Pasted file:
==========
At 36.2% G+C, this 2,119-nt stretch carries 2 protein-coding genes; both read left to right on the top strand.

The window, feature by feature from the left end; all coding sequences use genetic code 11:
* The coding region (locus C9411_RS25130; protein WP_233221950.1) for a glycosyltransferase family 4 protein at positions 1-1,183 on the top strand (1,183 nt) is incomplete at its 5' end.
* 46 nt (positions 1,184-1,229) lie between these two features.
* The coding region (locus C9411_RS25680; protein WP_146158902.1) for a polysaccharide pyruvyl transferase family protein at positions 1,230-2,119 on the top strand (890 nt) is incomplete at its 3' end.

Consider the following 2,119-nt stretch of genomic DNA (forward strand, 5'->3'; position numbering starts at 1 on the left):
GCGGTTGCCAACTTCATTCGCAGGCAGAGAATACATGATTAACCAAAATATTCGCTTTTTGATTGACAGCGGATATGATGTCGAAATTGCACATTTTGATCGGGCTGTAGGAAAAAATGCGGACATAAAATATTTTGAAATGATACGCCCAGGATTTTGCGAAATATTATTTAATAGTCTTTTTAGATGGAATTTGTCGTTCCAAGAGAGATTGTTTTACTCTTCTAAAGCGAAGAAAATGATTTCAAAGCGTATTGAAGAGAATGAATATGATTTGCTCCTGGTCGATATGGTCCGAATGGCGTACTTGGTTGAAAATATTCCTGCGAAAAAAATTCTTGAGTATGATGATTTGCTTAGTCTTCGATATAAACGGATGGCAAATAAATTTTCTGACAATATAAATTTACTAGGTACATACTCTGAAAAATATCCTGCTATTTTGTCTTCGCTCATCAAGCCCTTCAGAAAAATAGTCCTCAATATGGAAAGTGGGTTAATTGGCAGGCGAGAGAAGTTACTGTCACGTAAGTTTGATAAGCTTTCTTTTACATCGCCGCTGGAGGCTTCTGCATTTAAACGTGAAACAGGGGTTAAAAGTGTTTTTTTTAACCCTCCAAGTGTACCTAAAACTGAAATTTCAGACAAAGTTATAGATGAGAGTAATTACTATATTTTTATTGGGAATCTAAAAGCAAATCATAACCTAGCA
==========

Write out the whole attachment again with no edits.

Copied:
At 36.2% G+C, this 2,119-nt stretch carries 2 protein-coding genes; both read left to right on the top strand.

The window, feature by feature from the left end; all coding sequences use genetic code 11:
* The coding region (locus C9411_RS25130; protein WP_233221950.1) for a glycosyltransferase family 4 protein at positions 1-1,183 on the top strand (1,183 nt) is incomplete at its 5' end.
* 46 nt (positions 1,184-1,229) lie between these two features.
* The coding region (locus C9411_RS25680; protein WP_146158902.1) for a polysaccharide pyruvyl transferase family protein at positions 1,230-2,119 on the top strand (890 nt) is incomplete at its 3' end.

Consider the following 2,119-nt stretch of genomic DNA (forward strand, 5'->3'; position numbering starts at 1 on the left):
GCGGTTGCCAACTTCATTCGCAGGCAGAGAATACATGATTAACCAAAATATTCGCTTTTTGATTGACAGCGGATATGATGTCGAAATTGCACATTTTGATCGGGCTGTAGGAAAAAATGCGGACATAAAATATTTTGAAATGATACGCCCAGGATTTTGCGAAATATTATTTAATAGTCTTTTTAGATGGAATTTGTCGTTCCAAGAGAGATTGTTTTACTCTTCTAAAGCGAAGAAAATGATTTCAAAGCGTATTGAAGAGAATGAATATGATTTGCTCCTGGTCGATATGGTCCGAATGGCGTACTTGGTTGAAAATATTCCTGCGAAAAAAATTCTTGAGTATGATGATTTGCTTAGTCTTCGATATAAACGGATGGCAAATAAATTTTCTGACAATATAAATTTACTAGGTACATACTCTGAAAAATATCCTGCTATTTTGTCTTCGCTCATCAAGCCCTTCAGAAAAATAGTCCTCAATATGGAAAGTGGGTTAATTGGCAGGCGAGAGAAGTTACTGTCACGTAAGTTTGATAAGCTTTCTTTTACATCGCCGCTGGAGGCTTCTGCATTTAAACGTGAAACAGGGGTTAAAAGTGTTTTTTTTAACCCTCCAAGTGTACCTAAAACTGAAATTTCAGACAAAGTTATAGATGAGAGTAATTACTATATTTTTATTGGGAATCTAAAAGCAAATCATAACCTAGCA